Install matplotlib Ubuntu 12.10
This is a follow-up post for installing matplotlib for Python 3, now that matplotlib 1.2 has been released and officially supports Python 3: it will describe how to install all tools necessary to setup a virtualenvironment, and how to create one that will host the installation of matplotlib and numpy.
Install distribute & pip
Installation instructions for the current version can be found at the Python Package Index.
Normally the following code will suffice:
wget http://python-distribute.org/distribute_setup.py sudo python3 distribute_setup.py
This will finish installing distribute which will allow us to install pip.
# Careful to use the correct easy_install if you have it installed # for python2 as well! sudo easy_install pip
Install virtualenv & virtualenvwrapper
To install these two packages make sure to use the correct version of pip if you have it installed for Python 2 and Python 3:
sudo pip install virtualenv sudo pip install virtualenvwrapper
Now you have to make sure virtualenvwrapper is loaded and is using Python 3. To do this just add the following two lines to your bashrc (or zshrc) file:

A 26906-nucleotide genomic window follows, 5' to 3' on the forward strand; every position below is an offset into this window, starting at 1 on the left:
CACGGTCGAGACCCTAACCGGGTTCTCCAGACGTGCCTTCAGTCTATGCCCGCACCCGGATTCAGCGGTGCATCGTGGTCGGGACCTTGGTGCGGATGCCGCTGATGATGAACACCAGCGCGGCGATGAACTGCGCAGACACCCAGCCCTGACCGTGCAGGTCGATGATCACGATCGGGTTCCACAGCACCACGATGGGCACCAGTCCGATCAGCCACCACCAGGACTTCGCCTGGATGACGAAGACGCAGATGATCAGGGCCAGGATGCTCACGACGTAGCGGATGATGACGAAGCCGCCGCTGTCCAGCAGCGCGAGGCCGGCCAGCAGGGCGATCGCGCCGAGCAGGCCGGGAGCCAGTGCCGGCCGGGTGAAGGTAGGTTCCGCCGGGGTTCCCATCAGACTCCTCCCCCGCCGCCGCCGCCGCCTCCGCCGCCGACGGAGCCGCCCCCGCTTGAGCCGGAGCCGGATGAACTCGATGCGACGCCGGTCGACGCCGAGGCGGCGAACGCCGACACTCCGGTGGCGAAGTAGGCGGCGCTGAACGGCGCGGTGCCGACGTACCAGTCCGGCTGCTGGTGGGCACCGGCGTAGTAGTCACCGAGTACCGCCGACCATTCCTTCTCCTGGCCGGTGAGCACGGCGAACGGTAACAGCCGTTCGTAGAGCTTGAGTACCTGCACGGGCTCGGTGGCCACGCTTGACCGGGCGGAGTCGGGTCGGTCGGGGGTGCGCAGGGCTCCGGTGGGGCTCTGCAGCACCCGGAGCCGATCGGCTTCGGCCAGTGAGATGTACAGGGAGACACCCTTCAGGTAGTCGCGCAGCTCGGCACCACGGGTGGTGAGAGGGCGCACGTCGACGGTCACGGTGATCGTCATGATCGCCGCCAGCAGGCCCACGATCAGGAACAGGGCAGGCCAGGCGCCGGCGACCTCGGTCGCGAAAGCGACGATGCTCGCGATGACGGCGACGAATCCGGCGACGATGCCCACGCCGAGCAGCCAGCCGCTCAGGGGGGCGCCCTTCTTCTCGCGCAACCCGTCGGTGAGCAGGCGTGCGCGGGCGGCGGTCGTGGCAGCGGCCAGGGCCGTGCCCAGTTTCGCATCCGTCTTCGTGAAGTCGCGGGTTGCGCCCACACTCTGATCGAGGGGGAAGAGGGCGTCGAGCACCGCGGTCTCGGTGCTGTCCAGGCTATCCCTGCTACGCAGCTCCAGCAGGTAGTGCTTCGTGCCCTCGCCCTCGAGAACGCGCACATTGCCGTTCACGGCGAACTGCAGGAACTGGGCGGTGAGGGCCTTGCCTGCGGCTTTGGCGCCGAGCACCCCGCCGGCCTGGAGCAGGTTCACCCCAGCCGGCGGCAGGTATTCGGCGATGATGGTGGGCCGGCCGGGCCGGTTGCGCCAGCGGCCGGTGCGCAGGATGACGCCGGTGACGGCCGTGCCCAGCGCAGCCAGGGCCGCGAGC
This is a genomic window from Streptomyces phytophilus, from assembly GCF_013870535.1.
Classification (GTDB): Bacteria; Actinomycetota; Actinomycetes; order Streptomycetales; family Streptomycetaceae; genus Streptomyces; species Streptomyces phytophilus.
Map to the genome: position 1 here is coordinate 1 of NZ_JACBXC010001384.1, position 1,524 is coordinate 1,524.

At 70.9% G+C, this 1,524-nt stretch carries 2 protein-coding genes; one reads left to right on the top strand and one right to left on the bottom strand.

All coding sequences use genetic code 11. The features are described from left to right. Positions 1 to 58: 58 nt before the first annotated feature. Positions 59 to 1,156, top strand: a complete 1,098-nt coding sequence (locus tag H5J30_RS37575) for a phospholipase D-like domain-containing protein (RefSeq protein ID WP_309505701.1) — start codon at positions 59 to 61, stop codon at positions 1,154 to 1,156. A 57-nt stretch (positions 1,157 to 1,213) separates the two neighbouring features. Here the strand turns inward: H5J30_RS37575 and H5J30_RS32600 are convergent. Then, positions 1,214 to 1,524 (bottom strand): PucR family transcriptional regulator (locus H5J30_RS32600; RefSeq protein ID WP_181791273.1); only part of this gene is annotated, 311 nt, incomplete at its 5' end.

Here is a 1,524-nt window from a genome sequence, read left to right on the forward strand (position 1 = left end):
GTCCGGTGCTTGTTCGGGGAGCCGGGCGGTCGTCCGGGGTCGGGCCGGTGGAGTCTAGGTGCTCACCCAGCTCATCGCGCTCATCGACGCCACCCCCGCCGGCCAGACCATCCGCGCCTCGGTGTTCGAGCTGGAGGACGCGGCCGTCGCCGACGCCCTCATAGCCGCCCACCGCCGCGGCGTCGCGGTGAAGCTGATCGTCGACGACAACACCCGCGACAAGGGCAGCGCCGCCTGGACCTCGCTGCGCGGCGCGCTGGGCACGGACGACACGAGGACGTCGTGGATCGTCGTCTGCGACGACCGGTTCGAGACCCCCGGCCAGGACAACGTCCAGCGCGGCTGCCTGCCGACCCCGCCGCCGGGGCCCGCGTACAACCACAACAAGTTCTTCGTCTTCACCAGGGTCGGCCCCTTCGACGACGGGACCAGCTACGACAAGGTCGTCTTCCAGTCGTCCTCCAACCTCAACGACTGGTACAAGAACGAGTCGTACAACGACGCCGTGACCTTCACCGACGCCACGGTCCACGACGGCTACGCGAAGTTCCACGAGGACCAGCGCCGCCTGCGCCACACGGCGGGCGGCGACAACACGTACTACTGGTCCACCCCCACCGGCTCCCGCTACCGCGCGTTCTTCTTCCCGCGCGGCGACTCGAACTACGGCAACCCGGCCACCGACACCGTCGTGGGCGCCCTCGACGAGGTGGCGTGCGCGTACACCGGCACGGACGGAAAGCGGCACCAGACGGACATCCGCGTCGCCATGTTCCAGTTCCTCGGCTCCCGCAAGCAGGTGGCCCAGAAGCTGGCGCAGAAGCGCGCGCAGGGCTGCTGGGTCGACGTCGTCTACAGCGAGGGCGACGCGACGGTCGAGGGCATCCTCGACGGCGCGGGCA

VIRTUALENVWRAPPER_PYTHON='/usr/bin/python3' source /usr/local/bin/virtualenvwrapper.sh
First create a new virtual environment for matplotlib:
The virtual environment will normally be automatically activated (you can normally see this when the shell prompt is prepended with (<name_of_environment>)<rest_of_your_prompt>:).
If it is not activated simply issue the following command:
Now before installing matplotlib we need to install a few more dependencies: to install numpy we need Python header files and to compile numpy we need a c-compiler.
To be able to display plots using the TkAgg back-end we will also need the Tk-libraries, as well as the tk-headers and libpng headers.
All these dependencies can be installed with apt-get:
sudo apt-get install python3-dev build-essential python3-tk tk-dev libpng12-dev
Then you can install the dependencies for matplotlib and matplotlib itself:
pip install numpy # using <package>==<version> syntax makes sure to install exactly the # specified version. pip install matplotlib==1.2
This should allow you to run the following script and produce a simple linear graph:
import matplotlib.pyplot as plt plt.plot([1,2,3,4]) plt.ylabel('some numbers') plt.show()